Erotic Stories for Punjabi Widows: A Book Review

Erotic Stories for Punjabi Widows: A Book Review

I read Erotic Stories for Punjabi Widows by Balli Kaur Jaswal before it took the book world by a storm. Ok not the book world, at least the book blogger community loved and everyone who read it raved it. But how did it fare on my scale? Let us get on to the review!

About Erotic Stories for Punjabi Widows


Book Name: Erotic Stories for Punjabi Widows

Author: Balli Kaur Jaswal

Genre: Fiction – Romance, Drama

Characters: Nikki, Kulwinder, Jason, Mindi, Olive,

Setting: Southall, London, the UK

Plot Summary of Erotic Stories for Punjabi Widows

Meet Nikki, a law school dropout, is trying to make her try at being independent after she finally got out of her over-bearing immigrant mother’s house. She tries to distance herself from her Sikh community, that is too traditional and sexist for her liking. Impetuously, she signs up to teach a Creative English course for the widows of her Punjabi community to earn some quick bucks.

A gross miscommunication leads to her teaching basic English to the lonely widows and most of them turn out to be illiterates. During the classes Nikki realizes these women are much more interested in oral story telling, especially erotic ones.

While the traditional Sikh community considers this as a scandalous act, especially for widows to be involved in, the women (with Nikki’s help) continue their lessons. They try and keep it a secret from the ‘Brotherhood’, a self appointed moral police team, who take it upon themselves to protect the virtue of the woman in their clan.

There is another much more interesting sub plot involving another younger woman who had ‘committed suicide’ after disagreeing with her husband’s way of living and was generally ‘too modern’.

Did the Brotherhood have a hand in her death? Does Nikki’s attempt to bring in empowerment to these widows through erotica meet with the same hatred? You will have to read the Erotic Stories for Punjabi Widows on your own to find the answers.

Book review of Erotic Stories for Punjabi Widows

Erotic Stories for Punjabi Widows is one of the most ‘un-put-down-able’ book I read so far this year. I read through it fast and still couldn’t get to the last page quick enough. I needed to know the answers right then and there. But sensibility prevailed and I didn’t peek into the last page to find the answers. The writing was crisp and fast paced.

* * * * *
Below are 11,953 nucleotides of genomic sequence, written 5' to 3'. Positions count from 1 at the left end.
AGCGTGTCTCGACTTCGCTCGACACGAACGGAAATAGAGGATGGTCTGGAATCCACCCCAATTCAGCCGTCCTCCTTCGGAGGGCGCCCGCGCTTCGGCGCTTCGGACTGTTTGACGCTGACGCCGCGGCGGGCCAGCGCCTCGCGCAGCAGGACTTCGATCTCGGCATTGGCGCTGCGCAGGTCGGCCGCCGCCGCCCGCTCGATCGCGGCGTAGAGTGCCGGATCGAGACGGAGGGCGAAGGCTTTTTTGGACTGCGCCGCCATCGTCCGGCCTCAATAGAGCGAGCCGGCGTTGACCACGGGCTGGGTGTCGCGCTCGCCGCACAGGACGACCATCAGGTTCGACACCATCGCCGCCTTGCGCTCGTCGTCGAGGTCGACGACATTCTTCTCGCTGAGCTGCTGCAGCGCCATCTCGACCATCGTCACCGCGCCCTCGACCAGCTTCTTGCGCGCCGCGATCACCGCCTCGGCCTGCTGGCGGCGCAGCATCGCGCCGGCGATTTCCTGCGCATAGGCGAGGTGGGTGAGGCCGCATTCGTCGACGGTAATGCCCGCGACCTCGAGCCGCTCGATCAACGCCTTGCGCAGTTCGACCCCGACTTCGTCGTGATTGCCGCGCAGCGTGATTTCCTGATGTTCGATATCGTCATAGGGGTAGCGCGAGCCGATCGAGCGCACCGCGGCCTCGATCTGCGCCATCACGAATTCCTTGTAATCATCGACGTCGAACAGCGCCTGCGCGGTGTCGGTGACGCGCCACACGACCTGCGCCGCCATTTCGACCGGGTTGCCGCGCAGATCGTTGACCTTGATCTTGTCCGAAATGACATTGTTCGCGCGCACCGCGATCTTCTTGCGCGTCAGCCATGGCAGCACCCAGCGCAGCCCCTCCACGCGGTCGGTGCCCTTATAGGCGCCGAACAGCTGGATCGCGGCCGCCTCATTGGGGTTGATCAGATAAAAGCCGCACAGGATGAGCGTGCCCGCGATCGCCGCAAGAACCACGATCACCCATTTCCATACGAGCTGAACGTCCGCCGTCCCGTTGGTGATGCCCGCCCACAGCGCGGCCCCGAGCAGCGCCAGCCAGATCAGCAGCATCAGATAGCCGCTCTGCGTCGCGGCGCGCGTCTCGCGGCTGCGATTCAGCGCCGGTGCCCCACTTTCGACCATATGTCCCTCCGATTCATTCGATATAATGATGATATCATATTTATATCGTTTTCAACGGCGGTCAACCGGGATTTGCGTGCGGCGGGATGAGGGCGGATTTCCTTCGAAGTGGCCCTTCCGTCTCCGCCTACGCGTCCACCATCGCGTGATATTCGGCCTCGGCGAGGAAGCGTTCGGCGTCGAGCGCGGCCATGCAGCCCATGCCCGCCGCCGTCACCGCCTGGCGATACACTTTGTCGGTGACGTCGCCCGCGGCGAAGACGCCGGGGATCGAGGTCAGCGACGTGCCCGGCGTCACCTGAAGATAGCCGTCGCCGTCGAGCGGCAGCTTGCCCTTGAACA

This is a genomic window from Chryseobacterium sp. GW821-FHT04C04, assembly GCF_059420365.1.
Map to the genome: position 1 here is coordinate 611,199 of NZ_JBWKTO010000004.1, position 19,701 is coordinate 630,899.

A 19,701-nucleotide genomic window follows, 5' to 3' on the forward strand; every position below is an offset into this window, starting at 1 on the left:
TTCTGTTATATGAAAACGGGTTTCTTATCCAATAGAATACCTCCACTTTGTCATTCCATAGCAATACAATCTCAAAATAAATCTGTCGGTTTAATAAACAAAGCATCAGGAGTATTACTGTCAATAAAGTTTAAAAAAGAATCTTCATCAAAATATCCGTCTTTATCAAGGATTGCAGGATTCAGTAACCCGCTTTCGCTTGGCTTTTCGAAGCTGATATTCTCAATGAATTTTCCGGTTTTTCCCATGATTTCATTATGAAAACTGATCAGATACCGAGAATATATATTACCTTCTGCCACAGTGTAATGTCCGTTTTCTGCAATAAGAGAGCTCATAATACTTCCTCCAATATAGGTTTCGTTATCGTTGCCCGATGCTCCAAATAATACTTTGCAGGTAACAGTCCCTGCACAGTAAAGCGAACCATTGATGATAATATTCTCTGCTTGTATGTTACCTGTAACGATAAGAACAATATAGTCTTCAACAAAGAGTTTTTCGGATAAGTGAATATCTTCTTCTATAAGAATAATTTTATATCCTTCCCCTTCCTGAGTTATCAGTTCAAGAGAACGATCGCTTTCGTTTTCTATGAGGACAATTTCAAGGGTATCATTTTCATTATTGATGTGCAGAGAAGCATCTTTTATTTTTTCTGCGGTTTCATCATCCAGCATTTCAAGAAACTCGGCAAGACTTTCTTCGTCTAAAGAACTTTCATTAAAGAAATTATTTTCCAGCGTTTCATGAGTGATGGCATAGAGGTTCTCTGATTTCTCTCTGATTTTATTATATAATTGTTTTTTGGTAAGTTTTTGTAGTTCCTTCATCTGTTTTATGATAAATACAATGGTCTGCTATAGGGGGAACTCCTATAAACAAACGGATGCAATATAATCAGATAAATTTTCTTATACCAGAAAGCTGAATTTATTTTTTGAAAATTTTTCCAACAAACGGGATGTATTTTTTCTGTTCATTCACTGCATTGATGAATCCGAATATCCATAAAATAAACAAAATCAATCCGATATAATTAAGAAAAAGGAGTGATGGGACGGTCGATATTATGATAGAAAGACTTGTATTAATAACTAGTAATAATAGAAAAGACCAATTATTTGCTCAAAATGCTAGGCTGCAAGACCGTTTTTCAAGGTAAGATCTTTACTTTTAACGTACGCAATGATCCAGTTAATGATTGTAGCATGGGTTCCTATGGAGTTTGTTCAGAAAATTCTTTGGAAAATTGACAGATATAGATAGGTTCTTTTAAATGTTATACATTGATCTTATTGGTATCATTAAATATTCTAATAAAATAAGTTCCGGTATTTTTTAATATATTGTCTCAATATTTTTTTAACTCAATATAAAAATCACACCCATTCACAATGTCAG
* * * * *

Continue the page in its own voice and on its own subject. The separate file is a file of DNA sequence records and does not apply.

Yes there are some ‘erotic stories in them but they are written tastefully (is that correct word here?) and not cringe worthy at all. But if you do not wish to read them, you can skip them and it will not hinder the flow of the novel at all.

It has been a while since I loved the side characters and Erotic Stories for Punjabi Widows has a bunch of well written and quirky characters.

While I didn’t like Nikki’s holier-than-thou attitude, I was able to relate to her at some point (or did I?) coming from a desi background and all. She reminded of the small sexist things that we do because our tradition demands it and how hapless women who can’t and won’t fight against them are.

Also I was reminded me of the BBC’s sitcom ‘Citizen Khan’ and I am definitely gonna watch them again in a bit.

What worked for me

  • I loved the narrative pace and it kept me on my toes until the end. Truly un-put-downable!
  • Kudos to the author in keeping the erotic stories in taste and yet interesting.
  • I loved the well written and memorable characters.

What may have been better

  • I felt Nikki was a bit annoying and judgmental, at least in the beginning.

Bottom line

If you are looking for something light and funny, or something that might make think about thoughtful or erotic, Erotic Stories for Punjabi Widows will fit your bill either way. The book is funny. It is fast paced. It talks about woman empowerment. It has it all. Read it already, I say.

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Let us talk!

Have you Erotic Stories for Punjabi Widows by Balli Kaur Jaswal? Do you like books that might hit a little close to your home? What was the most unputdownable book you read this year? Let me know. We should dish!